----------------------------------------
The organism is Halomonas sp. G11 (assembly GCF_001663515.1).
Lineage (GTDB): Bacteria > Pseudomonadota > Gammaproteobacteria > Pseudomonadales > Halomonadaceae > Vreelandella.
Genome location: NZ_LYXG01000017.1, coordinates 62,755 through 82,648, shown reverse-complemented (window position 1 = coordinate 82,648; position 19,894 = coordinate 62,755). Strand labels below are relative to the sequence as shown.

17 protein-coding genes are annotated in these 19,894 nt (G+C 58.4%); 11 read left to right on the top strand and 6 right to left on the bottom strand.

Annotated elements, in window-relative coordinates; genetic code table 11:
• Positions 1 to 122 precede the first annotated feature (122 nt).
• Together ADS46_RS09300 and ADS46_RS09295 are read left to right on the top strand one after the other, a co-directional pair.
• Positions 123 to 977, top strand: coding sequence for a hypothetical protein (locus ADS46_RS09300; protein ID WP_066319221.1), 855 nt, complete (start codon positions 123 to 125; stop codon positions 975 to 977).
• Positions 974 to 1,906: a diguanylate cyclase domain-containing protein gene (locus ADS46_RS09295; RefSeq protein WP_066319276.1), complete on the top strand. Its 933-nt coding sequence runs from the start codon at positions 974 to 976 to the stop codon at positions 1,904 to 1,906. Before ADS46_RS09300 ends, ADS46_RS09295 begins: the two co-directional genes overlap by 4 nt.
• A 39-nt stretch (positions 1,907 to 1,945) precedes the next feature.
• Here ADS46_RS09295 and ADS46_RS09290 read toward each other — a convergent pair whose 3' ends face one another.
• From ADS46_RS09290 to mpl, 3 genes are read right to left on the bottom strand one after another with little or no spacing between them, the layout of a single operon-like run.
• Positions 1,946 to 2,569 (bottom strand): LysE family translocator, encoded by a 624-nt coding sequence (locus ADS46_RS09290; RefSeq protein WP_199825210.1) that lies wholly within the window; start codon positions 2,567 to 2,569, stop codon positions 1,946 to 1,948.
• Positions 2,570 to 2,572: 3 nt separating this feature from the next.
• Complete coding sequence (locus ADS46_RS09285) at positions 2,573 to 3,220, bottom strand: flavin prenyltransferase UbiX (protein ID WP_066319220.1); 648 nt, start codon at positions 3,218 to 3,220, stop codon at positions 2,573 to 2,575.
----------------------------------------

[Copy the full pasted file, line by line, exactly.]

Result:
The organism is Halomonas sp. G11 (assembly GCF_001663515.1).
Lineage (GTDB): Bacteria > Pseudomonadota > Gammaproteobacteria > Pseudomonadales > Halomonadaceae > Vreelandella.
Genome location: NZ_LYXG01000017.1, coordinates 62,755 through 82,648, shown reverse-complemented (window position 1 = coordinate 82,648; position 19,894 = coordinate 62,755). Strand labels below are relative to the sequence as shown.

17 protein-coding genes are annotated in these 19,894 nt (G+C 58.4%); 11 read left to right on the top strand and 6 right to left on the bottom strand.

Annotated elements, in window-relative coordinates; genetic code table 11:
• Positions 1 to 122 precede the first annotated feature (122 nt).
• Together ADS46_RS09300 and ADS46_RS09295 are read left to right on the top strand one after the other, a co-directional pair.
• Positions 123 to 977, top strand: coding sequence for a hypothetical protein (locus ADS46_RS09300; protein ID WP_066319221.1), 855 nt, complete (start codon positions 123 to 125; stop codon positions 975 to 977).
• Positions 974 to 1,906: a diguanylate cyclase domain-containing protein gene (locus ADS46_RS09295; RefSeq protein WP_066319276.1), complete on the top strand. Its 933-nt coding sequence runs from the start codon at positions 974 to 976 to the stop codon at positions 1,904 to 1,906. Before ADS46_RS09300 ends, ADS46_RS09295 begins: the two co-directional genes overlap by 4 nt.
• A 39-nt stretch (positions 1,907 to 1,945) precedes the next feature.
• Here ADS46_RS09295 and ADS46_RS09290 read toward each other — a convergent pair whose 3' ends face one another.
• From ADS46_RS09290 to mpl, 3 genes are read right to left on the bottom strand one after another with little or no spacing between them, the layout of a single operon-like run.
• Positions 1,946 to 2,569 (bottom strand): LysE family translocator, encoded by a 624-nt coding sequence (locus ADS46_RS09290; RefSeq protein WP_199825210.1) that lies wholly within the window; start codon positions 2,567 to 2,569, stop codon positions 1,946 to 1,948.
• Positions 2,570 to 2,572: 3 nt separating this feature from the next.
• Complete coding sequence (locus ADS46_RS09285) at positions 2,573 to 3,220, bottom strand: flavin prenyltransferase UbiX (protein ID WP_066319220.1); 648 nt, start codon at positions 3,218 to 3,220, stop codon at positions 2,573 to 2,575.